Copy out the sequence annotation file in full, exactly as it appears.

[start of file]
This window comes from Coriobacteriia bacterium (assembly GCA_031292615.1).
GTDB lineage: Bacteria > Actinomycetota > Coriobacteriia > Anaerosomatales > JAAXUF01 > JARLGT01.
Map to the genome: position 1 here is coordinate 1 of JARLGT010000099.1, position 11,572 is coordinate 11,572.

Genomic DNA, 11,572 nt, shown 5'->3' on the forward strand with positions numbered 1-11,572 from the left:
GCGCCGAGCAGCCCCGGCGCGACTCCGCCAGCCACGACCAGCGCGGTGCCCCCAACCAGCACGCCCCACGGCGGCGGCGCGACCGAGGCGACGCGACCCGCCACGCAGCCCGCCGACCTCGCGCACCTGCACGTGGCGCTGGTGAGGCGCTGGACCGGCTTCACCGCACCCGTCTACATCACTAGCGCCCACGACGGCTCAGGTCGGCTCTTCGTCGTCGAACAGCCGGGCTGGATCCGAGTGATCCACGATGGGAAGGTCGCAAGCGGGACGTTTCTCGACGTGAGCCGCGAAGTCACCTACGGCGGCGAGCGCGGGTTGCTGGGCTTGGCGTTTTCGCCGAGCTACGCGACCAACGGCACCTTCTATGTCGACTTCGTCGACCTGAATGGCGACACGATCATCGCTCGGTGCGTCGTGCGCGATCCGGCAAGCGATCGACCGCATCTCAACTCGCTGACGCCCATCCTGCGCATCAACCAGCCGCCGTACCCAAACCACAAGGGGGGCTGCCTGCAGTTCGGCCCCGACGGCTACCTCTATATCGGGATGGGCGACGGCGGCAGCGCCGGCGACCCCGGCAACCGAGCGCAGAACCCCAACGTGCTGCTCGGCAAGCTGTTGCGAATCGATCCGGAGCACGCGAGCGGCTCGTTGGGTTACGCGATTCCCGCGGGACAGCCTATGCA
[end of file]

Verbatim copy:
This window comes from Coriobacteriia bacterium (assembly GCA_031292615.1).
GTDB lineage: Bacteria > Actinomycetota > Coriobacteriia > Anaerosomatales > JAAXUF01 > JARLGT01.
Map to the genome: position 1 here is coordinate 1 of JARLGT010000099.1, position 11,572 is coordinate 11,572.

Genomic DNA, 11,572 nt, shown 5'->3' on the forward strand with positions numbered 1-11,572 from the left:
GCGCCGAGCAGCCCCGGCGCGACTCCGCCAGCCACGACCAGCGCGGTGCCCCCAACCAGCACGCCCCACGGCGGCGGCGCGACCGAGGCGACGCGACCCGCCACGCAGCCCGCCGACCTCGCGCACCTGCACGTGGCGCTGGTGAGGCGCTGGACCGGCTTCACCGCACCCGTCTACATCACTAGCGCCCACGACGGCTCAGGTCGGCTCTTCGTCGTCGAACAGCCGGGCTGGATCCGAGTGATCCACGATGGGAAGGTCGCAAGCGGGACGTTTCTCGACGTGAGCCGCGAAGTCACCTACGGCGGCGAGCGCGGGTTGCTGGGCTTGGCGTTTTCGCCGAGCTACGCGACCAACGGCACCTTCTATGTCGACTTCGTCGACCTGAATGGCGACACGATCATCGCTCGGTGCGTCGTGCGCGATCCGGCAAGCGATCGACCGCATCTCAACTCGCTGACGCCCATCCTGCGCATCAACCAGCCGCCGTACCCAAACCACAAGGGGGGCTGCCTGCAGTTCGGCCCCGACGGCTACCTCTATATCGGGATGGGCGACGGCGGCAGCGCCGGCGACCCCGGCAACCGAGCGCAGAACCCCAACGTGCTGCTCGGCAAGCTGTTGCGAATCGATCCGGAGCACGCGAGCGGCTCGTTGGGTTACGCGATTCCCGCGGGACAGCCTATGCA